Stress, Magnesium and Heart Health

Stress Combined With Magnesium Deficiency Can Wreak Havoc on Your Heart.

If stress hormones cause blood magnesium to fall to levels that are so low (hypomagnesemic) that the cells are abnormally low in magnesium, an indication of magnesium depletion, arterial spasms can result. How? In studies in which a volunteer was slowly infused with the stress hormone adrenaline for a period of three hours, there was a decline of plasma magnesium, as well as of calcium, potassium, and sodium. Since adequate magnesium levels in arterial muscle cells cause the arteries to relax, or dilate, arteries constrict when magnesium levels are low. This is a consequence of calcium moving into the cells of the arteries to replace the missing magnesium; calcium causes arterial muscle contraction. If this occurs in the coronary arteries, the chest pain of angina pectoris can ensue as a direct consequence of magnesium loss. The angina pain is an alarm signal saying: Stop! Unwind! Relax!” In experiments such as the one mentioned above, when the infusion of adrenaline stopped, the level of that hormone in the blood drops after only five minutes, but it takes the heart half an hour to slow to its normal rate. The blood potassium level rises to normal again in that same half hour, but the level of the magnesium in the blood can remain lowered even longer. Thus, if magnesium stores are low when an acute stress reaction develops, the heart is endangered. Severe, unremitting stress can deplete magnesium, creating a substantial risk of injury to the heart – its muscle and its control of how fast or regularly it beats.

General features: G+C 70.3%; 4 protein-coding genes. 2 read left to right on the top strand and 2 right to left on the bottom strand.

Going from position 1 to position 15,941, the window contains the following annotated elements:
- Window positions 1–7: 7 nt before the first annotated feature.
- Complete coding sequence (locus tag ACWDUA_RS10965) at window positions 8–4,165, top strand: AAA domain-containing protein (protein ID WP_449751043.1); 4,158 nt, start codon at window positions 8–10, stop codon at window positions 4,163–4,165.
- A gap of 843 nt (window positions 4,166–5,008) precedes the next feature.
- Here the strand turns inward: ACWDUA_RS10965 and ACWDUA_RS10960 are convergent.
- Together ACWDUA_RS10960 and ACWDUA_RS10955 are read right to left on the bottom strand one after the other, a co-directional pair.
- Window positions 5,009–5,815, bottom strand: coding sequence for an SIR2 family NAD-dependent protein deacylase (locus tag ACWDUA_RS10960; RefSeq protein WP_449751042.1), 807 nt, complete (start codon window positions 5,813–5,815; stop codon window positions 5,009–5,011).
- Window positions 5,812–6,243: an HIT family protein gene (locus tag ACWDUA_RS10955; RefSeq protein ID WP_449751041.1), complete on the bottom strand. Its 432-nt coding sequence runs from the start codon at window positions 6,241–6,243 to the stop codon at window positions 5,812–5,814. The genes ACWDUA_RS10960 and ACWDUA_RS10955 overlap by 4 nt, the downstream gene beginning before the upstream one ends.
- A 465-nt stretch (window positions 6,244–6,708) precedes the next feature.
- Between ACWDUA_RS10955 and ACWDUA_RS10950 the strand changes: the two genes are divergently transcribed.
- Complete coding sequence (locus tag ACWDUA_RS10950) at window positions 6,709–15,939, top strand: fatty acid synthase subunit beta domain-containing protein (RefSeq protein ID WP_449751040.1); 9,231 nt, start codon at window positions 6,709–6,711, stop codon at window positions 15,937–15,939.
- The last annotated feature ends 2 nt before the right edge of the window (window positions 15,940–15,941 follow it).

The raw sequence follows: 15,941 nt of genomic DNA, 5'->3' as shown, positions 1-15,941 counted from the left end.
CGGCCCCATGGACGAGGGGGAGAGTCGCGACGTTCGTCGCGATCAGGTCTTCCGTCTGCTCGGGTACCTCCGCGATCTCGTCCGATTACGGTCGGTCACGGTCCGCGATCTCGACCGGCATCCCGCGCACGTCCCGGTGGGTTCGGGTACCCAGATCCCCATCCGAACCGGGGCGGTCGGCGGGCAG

Magnesium deficiency exacerbates these physiological reactions to acute stress, while mildly high blood magnesium tones them down. In addition, in a magnesium-deficient body, stress elicits a greater hormonal response than it would if that body were adequate in magnesium – quite a bit greater. The stress response is thus even more intense, making the magnesium requirement even higher and less likely to be met.

Article By Mildred S. Seelig, MD., MPH and Andrea Rosanoff, Ph.D.

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